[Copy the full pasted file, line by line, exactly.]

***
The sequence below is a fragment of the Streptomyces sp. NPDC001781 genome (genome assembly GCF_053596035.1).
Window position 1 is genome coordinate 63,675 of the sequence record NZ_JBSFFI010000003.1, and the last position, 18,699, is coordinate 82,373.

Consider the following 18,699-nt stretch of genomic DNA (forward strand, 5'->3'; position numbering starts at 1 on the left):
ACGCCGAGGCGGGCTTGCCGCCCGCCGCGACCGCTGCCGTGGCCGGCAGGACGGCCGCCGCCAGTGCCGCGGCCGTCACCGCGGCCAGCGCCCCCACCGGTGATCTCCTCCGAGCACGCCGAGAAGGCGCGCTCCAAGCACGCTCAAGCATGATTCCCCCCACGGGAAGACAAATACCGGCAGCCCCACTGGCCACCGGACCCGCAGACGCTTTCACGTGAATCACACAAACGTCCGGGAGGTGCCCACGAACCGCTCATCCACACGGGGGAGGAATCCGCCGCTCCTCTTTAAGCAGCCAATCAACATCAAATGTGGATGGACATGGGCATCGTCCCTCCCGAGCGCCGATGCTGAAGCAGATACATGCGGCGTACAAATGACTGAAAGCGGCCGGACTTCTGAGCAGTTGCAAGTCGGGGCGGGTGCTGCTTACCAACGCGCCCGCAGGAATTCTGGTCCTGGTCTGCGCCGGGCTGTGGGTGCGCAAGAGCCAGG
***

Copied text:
The sequence below is a fragment of the Streptomyces sp. NPDC001781 genome (genome assembly GCF_053596035.1).
Window position 1 is genome coordinate 63,675 of the sequence record NZ_JBSFFI010000003.1, and the last position, 18,699, is coordinate 82,373.

Consider the following 18,699-nt stretch of genomic DNA (forward strand, 5'->3'; position numbering starts at 1 on the left):
ACGCCGAGGCGGGCTTGCCGCCCGCCGCGACCGCTGCCGTGGCCGGCAGGACGGCCGCCGCCAGTGCCGCGGCCGTCACCGCGGCCAGCGCCCCCACCGGTGATCTCCTCCGAGCACGCCGAGAAGGCGCGCTCCAAGCACGCTCAAGCATGATTCCCCCCACGGGAAGACAAATACCGGCAGCCCCACTGGCCACCGGACCCGCAGACGCTTTCACGTGAATCACACAAACGTCCGGGAGGTGCCCACGAACCGCTCATCCACACGGGGGAGGAATCCGCCGCTCCTCTTTAAGCAGCCAATCAACATCAAATGTGGATGGACATGGGCATCGTCCCTCCCGAGCGCCGATGCTGAAGCAGATACATGCGGCGTACAAATGACTGAAAGCGGCCGGACTTCTGAGCAGTTGCAAGTCGGGGCGGGTGCTGCTTACCAACGCGCCCGCAGGAATTCTGGTCCTGGTCTGCGCCGGGCTGTGGGTGCGCAAGAGCCAGG